By Rebecca Sheir
Two million children in the U.S. have parents serving in the military.
The D.C. area is home to a number of these children, and a national coalition is working to ensure these young people get the educational opportunities they need.
Loretta Clemin lives in Annandale, Virginia. But as an army wife, she estimates she and her children have moved more than a dozen times.
"We've lived in Germany, Italy, in Alaska," says Clemin, ticking off the locations on her fingers.
And all that moving can take a toll on the education of military children, she says, many of whom relocate up to nine times by 12th grade.
Every time you move they are placed into a new program or curriculum, and it takes them about three months to get comfortable," she says. "That's potentially 27 months of optimal learning time kids don't get the benefit of.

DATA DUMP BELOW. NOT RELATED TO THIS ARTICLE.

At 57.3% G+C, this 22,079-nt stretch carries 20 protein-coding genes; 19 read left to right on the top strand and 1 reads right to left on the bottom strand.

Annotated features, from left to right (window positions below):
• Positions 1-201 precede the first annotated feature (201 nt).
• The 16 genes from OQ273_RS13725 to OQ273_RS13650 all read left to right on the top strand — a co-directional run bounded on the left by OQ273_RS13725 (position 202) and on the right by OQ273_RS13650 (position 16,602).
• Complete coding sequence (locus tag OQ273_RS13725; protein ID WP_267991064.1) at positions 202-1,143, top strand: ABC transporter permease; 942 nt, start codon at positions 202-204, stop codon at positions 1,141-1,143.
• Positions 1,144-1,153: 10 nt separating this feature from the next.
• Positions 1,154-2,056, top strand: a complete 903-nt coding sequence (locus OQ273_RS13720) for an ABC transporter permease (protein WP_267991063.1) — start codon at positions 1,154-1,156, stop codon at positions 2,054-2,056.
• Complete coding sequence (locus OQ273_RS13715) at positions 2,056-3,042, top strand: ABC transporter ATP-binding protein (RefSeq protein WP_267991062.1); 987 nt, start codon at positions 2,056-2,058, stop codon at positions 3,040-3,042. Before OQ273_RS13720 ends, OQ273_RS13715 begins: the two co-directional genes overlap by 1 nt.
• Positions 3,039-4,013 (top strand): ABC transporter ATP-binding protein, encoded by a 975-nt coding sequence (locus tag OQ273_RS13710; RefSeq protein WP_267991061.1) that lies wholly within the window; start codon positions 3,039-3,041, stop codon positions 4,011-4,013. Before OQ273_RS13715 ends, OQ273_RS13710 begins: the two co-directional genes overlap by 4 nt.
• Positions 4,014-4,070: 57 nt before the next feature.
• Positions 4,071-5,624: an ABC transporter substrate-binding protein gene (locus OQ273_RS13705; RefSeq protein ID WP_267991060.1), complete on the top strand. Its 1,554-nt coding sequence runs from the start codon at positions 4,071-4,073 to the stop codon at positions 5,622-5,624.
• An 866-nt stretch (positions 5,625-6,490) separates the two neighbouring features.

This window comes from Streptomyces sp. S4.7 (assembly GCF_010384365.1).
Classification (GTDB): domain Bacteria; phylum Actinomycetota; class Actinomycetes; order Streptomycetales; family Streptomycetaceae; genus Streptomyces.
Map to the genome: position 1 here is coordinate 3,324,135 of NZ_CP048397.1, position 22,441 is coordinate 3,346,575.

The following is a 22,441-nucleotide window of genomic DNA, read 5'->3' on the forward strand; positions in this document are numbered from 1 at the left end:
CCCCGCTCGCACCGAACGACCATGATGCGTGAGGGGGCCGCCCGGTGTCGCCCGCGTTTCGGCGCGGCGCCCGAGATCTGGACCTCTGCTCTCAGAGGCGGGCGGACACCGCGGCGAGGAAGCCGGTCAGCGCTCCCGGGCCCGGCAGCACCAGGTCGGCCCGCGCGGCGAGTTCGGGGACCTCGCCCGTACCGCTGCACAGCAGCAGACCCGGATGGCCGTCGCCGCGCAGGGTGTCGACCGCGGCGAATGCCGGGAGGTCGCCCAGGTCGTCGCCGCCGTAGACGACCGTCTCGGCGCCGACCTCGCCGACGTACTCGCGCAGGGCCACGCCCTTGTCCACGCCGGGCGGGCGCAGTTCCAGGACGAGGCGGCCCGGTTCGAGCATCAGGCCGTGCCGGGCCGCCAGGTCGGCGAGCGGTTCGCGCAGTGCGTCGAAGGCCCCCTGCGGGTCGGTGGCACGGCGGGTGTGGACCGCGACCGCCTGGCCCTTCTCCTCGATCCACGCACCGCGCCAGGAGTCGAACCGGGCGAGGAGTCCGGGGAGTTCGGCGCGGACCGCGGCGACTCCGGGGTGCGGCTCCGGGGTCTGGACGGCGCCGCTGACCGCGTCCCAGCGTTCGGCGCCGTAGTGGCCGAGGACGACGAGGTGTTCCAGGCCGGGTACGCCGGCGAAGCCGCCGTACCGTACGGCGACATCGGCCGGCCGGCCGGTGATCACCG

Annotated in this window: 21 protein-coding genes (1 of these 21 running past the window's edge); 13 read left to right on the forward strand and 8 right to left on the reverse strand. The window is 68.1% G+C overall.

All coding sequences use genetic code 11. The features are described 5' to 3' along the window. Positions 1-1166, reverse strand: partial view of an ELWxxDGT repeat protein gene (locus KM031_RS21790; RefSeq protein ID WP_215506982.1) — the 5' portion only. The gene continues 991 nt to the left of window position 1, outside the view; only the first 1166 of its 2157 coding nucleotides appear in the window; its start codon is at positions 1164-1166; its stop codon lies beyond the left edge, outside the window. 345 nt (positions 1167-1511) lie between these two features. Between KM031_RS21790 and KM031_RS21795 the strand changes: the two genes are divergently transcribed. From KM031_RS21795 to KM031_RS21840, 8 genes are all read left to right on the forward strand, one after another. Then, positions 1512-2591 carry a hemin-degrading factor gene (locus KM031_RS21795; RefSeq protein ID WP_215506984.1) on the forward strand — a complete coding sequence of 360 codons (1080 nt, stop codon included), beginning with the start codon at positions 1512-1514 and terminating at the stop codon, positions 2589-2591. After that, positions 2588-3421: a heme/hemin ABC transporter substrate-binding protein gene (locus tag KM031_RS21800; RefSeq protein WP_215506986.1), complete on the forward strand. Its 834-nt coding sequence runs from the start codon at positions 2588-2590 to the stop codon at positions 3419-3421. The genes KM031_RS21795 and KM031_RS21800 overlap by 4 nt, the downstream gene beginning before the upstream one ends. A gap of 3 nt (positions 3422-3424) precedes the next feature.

Clemin belongs to the Military Child Education Coalition, which offers resources such as checklists, for transferring schools.
President Mary Keller says MCEC also helps families cope with separation and reuniting.
"Parents are separated from the family, or if a family member comes back significantly changed because they're wounded, we owe this to the children of our nation," says Keller.
Because, as both Keller and Clemin point out, when a child's parents are serving their country, he or she is serving, too.